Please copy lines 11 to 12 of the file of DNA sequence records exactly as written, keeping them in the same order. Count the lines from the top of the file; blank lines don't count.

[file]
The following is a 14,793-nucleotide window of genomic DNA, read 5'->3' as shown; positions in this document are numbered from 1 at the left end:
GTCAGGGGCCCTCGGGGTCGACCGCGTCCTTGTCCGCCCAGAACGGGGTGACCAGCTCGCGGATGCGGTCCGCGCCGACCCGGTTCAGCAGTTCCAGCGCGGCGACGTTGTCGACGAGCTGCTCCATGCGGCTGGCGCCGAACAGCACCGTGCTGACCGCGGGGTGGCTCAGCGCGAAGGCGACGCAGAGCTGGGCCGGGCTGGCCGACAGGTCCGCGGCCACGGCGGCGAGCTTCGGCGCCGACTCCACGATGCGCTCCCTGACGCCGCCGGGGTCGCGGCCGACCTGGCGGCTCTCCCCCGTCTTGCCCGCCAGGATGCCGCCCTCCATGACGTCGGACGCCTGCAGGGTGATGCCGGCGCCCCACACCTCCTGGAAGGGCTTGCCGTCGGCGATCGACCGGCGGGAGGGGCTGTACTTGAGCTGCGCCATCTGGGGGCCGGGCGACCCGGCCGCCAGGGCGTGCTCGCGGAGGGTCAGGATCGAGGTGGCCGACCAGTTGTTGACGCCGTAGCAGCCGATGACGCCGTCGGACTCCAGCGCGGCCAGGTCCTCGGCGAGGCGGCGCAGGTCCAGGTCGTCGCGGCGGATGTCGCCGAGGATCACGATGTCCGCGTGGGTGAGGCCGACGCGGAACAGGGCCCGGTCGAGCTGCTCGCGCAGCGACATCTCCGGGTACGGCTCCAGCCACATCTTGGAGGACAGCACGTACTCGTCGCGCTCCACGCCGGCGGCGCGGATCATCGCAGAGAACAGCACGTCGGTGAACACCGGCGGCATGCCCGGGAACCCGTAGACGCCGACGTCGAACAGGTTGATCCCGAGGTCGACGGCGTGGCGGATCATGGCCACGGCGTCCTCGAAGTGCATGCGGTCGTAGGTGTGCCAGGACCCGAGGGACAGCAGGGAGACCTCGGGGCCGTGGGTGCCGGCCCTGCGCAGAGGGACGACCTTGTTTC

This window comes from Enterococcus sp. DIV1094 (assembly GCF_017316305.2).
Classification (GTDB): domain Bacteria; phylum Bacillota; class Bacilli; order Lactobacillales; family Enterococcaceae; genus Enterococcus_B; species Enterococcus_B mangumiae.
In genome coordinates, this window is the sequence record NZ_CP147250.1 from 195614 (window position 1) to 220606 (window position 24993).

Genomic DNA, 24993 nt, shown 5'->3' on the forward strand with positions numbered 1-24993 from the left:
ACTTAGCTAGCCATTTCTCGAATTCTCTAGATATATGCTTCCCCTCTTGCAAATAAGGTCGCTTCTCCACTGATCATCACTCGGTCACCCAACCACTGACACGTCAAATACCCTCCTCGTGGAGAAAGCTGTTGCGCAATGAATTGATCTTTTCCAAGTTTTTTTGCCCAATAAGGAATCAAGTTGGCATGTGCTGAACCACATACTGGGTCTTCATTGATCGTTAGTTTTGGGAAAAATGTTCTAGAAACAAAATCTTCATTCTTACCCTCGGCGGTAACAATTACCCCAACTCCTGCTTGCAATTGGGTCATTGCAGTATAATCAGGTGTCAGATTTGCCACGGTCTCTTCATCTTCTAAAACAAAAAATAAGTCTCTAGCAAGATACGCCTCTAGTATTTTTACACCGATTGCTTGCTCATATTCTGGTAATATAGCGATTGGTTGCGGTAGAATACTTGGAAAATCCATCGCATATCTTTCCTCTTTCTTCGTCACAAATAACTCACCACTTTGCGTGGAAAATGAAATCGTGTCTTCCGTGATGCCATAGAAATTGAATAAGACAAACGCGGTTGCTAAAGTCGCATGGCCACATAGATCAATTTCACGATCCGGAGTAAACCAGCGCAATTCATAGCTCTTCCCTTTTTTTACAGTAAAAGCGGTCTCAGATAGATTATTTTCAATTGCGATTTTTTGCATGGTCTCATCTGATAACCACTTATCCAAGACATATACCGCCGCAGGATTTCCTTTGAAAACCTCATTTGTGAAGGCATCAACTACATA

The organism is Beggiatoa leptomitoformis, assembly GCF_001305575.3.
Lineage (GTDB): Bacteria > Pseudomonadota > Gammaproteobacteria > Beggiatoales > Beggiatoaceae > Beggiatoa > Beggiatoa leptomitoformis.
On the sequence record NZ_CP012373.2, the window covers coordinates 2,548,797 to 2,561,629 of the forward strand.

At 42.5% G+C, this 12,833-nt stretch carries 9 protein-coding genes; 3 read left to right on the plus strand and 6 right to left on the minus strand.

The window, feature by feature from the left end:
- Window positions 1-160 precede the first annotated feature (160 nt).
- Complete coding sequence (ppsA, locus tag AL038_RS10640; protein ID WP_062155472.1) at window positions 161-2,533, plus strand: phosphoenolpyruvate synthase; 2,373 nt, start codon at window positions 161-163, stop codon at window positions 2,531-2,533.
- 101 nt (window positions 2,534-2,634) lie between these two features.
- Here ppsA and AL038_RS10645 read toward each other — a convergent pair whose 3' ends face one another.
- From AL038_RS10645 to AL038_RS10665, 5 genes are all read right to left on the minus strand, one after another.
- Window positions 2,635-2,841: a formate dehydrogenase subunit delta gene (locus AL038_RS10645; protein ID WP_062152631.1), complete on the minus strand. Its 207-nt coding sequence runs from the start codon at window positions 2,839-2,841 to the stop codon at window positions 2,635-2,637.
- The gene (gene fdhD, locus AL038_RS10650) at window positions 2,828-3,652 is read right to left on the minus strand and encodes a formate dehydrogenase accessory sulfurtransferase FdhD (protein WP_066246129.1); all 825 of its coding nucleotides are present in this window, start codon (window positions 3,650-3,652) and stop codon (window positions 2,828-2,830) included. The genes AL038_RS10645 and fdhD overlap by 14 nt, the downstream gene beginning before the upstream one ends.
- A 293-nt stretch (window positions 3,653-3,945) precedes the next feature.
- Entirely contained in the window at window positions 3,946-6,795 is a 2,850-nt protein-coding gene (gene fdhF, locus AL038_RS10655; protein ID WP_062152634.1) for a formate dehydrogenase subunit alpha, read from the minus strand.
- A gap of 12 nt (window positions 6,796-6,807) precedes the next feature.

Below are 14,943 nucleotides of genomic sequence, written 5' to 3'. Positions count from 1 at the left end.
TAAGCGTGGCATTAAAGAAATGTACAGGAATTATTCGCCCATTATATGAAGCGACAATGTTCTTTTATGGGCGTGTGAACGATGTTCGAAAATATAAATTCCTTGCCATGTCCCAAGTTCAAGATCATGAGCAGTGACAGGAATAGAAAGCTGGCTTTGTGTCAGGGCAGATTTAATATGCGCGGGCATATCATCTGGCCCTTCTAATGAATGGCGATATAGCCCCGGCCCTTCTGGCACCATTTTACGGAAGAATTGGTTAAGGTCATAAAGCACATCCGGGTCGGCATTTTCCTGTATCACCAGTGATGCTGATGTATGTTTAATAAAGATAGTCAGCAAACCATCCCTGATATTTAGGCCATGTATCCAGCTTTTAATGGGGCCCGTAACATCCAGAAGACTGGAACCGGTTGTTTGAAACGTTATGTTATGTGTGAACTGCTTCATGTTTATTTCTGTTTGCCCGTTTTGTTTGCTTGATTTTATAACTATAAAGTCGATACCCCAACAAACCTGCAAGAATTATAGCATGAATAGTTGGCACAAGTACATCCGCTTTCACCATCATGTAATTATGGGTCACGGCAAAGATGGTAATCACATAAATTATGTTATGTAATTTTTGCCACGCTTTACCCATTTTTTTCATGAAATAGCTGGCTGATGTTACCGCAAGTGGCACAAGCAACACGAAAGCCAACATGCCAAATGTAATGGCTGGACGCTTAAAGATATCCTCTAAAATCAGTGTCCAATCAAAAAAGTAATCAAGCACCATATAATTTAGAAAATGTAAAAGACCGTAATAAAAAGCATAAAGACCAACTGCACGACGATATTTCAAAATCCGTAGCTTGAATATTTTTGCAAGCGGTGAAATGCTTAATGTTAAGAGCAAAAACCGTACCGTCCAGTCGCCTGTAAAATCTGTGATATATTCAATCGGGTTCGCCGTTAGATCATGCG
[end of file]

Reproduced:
At 42.5% G+C, this 12,833-nt stretch carries 9 protein-coding genes; 3 read left to right on the plus strand and 6 right to left on the minus strand.

The window, feature by feature from the left end: